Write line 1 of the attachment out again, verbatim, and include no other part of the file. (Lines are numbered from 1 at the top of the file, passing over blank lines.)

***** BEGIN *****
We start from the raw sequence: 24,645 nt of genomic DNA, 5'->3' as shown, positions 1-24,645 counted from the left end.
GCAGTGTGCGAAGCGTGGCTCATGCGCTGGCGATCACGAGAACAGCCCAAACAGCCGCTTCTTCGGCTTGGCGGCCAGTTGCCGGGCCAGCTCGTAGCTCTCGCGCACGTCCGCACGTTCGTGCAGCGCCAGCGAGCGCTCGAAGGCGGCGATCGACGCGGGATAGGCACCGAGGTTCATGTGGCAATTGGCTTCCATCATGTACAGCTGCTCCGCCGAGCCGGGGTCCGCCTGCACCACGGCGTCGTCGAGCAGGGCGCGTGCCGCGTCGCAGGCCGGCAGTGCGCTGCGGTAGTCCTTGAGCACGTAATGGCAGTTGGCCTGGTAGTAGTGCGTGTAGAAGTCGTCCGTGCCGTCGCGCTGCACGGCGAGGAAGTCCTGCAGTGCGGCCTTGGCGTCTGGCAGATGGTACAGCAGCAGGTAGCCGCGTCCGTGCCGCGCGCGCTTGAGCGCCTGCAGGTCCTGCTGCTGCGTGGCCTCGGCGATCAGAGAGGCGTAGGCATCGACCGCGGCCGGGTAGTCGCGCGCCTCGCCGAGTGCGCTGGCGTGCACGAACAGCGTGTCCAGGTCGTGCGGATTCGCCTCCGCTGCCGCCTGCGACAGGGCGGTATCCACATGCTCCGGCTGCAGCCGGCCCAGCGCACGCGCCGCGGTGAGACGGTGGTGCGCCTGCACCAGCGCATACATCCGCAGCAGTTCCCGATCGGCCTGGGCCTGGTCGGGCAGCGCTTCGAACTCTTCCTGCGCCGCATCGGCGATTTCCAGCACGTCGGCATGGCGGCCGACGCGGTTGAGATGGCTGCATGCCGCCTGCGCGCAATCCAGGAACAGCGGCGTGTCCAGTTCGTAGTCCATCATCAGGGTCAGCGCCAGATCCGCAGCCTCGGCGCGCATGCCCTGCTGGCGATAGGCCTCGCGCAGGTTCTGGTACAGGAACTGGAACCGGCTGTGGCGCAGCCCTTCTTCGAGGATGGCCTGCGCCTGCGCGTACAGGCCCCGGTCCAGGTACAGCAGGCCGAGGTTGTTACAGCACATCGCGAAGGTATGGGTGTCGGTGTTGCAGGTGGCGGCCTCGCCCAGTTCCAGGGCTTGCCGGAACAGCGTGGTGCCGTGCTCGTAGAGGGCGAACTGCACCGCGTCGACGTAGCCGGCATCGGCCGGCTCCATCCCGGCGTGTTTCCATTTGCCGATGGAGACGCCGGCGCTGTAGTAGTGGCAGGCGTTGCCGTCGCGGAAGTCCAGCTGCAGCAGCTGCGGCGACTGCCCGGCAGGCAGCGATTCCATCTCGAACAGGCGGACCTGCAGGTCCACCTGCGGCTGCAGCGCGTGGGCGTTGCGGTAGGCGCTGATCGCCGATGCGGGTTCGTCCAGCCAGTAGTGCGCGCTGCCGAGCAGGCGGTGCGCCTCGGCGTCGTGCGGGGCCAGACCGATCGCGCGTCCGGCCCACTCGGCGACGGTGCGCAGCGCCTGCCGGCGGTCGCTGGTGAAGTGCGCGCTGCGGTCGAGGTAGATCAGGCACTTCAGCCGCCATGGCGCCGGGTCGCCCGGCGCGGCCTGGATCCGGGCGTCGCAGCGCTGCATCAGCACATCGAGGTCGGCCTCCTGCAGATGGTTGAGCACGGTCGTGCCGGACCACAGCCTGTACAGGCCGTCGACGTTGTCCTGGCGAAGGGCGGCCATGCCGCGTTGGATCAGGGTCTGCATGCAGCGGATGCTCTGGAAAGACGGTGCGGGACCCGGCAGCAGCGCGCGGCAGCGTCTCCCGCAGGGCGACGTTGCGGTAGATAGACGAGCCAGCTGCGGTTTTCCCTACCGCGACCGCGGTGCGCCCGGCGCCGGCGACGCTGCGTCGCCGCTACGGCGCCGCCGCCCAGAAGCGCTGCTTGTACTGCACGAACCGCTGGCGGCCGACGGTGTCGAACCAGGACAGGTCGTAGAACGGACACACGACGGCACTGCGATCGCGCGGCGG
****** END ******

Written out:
We start from the raw sequence: 24,645 nt of genomic DNA, 5'->3' as shown, positions 1-24,645 counted from the left end.